Venu Udugula’s sophomore film stars Rana Daggubati, Sai Pallavi, and Nandita Das. Although little is known about the film, the released posters hint at a love story set against the backdrop of Naxal tensions. If that’s the case, we hope it betters Sindhooram (directed by ahem Krishna Vamsi).
Telugu films have refrained from portraying sensitive concepts like casteism and communalism for years. Although not as actively as in the Tamil film industry, casteism as a plot point has been gaining traction in Telugu cinema of late, with Rangasthalam and Palasa 1978 dealing with the issue, one indirectly and the other indirectly. However, communalism has remained a mechanism for the hero – who always represents the majority – to mouth dialogues regarding communal harmony and garner applause, and a sequence of Hindu-Muslim riots in Aa Naluguru (2004) is the only one that comes to mind when I think of a sensible representation.
Naxalism, on the other hand, has been fairly represented, if 4 films in 25 years count in an industry that produces 200 films a year. Sindhooram (again, sorry!), Encounter (1997), Kubusam (2002), and Virodhi (2011) are the only major films that highlighted the movement, while Jalsa (2007), used the concept to generate laughs. Based on the assumption that the Virata Parvam (which borrows its title from Mahabharata) is based on any of the aforementioned concepts, that’d be a welcome move.
Good Luck Sakhi
13 films and 22 years after his debut, Nagesh Kukunoor is making his first Telugu film, a sports film with Keerthy Suresh, who seems to be predominantly fronting female-driven narratives. The fact that Kukunoor is making a film about his culture, for the audience he grew up with, is sure to bring a sense of ethnography to the product. The filmmaker’s debut, Hyderabad Blues, deeply rooted in the millennial landscape of 1998’s Hyderabad, still remains relatable, thanks to how culturally progressive it was. Although I do not expect Good Luck Sakhi to match the finesse of Hyderabad Blues (which will remain a cult favourite owing to the time it was made), I’m hoping for the film to make strong points regarding the patriarchy, which needs to be addressed at the moment. A crowd-pleaser camouflages the ‘message’ if there is one, and hence the audience gradually imbibes the good spirits which Kukunoor continues to spread through his films. The world will eventually become a lovely place. Films possess the power to do that.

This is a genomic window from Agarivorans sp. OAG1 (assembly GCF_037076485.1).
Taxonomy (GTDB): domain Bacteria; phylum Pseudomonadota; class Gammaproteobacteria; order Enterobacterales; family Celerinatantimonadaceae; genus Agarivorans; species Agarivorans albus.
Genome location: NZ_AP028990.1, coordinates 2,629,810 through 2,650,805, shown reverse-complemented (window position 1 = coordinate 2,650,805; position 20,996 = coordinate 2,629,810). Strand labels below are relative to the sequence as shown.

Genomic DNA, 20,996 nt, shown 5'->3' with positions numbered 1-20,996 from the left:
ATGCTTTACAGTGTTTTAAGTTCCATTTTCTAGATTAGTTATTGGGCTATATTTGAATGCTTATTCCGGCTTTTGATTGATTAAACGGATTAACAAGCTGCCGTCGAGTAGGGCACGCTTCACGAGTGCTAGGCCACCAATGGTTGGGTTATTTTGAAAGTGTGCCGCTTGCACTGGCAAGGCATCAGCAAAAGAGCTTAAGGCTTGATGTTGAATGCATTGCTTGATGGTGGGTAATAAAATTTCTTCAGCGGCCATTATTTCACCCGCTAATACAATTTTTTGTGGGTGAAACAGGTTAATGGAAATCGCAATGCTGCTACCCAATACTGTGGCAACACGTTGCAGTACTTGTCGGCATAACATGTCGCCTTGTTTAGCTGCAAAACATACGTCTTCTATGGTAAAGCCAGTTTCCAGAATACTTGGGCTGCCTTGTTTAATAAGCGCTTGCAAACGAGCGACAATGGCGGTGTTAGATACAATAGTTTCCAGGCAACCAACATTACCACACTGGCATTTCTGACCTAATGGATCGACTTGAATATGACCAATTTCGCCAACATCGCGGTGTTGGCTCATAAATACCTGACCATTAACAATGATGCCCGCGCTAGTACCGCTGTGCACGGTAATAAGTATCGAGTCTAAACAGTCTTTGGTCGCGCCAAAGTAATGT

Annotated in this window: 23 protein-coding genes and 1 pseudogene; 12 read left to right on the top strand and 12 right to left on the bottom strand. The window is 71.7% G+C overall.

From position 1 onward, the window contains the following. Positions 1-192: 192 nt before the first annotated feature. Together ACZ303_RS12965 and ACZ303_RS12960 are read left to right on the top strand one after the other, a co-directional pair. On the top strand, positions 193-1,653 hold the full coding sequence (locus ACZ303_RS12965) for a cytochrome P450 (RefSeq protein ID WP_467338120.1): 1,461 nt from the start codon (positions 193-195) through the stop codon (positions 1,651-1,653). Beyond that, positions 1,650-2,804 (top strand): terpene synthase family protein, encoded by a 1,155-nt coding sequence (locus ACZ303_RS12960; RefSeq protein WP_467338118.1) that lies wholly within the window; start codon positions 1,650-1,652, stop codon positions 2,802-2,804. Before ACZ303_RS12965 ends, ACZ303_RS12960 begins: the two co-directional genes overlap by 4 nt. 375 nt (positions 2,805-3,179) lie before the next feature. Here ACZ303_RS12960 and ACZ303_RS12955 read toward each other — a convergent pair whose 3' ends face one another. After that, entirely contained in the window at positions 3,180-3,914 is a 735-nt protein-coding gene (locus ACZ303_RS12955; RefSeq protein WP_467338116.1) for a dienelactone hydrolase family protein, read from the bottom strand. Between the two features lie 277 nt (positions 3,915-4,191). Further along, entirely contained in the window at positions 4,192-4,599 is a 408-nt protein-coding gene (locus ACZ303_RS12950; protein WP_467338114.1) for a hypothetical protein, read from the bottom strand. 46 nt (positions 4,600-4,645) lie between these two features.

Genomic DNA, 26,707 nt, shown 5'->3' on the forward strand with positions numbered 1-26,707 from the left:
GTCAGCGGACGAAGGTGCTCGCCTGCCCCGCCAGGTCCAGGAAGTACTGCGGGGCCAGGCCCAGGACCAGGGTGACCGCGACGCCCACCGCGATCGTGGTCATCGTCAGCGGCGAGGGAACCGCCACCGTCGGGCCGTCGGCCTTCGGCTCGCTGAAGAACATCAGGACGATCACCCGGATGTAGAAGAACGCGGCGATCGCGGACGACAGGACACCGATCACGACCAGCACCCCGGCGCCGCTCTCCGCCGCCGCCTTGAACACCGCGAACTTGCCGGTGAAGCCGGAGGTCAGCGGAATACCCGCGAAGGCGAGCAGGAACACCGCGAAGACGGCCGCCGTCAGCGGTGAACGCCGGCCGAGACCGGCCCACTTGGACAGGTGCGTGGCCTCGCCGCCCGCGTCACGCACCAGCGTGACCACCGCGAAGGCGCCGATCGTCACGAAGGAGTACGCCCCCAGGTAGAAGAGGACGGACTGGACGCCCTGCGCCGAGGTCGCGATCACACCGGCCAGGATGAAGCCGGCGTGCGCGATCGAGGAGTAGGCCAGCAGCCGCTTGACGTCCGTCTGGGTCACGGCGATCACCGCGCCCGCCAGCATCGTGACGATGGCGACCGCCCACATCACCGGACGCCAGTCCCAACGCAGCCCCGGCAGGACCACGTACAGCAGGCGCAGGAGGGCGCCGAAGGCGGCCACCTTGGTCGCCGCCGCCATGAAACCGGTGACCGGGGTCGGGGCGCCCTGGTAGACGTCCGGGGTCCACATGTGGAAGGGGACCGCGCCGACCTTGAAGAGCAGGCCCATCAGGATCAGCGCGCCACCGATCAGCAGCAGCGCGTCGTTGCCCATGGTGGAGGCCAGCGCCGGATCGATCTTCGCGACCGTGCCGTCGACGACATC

Uma Maheshwara Ugra Roopasya
Let’s face it. We need a massive upheaval in the way masculinity is portrayed in Telugu films and Uma Maheshwara Ugra Roopasya could be a baby step in that direction. Although the term ‘toxic masculinity’, has been beaten to death by bloggers and film critics over the past couple of years, it is celebrated among the masses, and the success of every ‘mass’ Telugu film is a testament to that. Venkatesh Maha is another sophomore director to watch out for. His C/o Kancharapalem, among the best Telugu films of the last decade, redefined masculinity, or the lack of it, and how feeble it could be. This film can further that. An official remake of Dileesh Pothan’s cherished Maheshinte Prathikaaram, Uma Maheshwara… could aid us, the Telugu-speaking audience, to rethink virility, and its portrayal in Telugu films. Frontlined by Sathya Dev, a terrific actor who is yet to receive his due, the film could well be mutually rewarding for the audience and its makers.
Disclaimer: This article has not been written by Film Companion’s editorial team.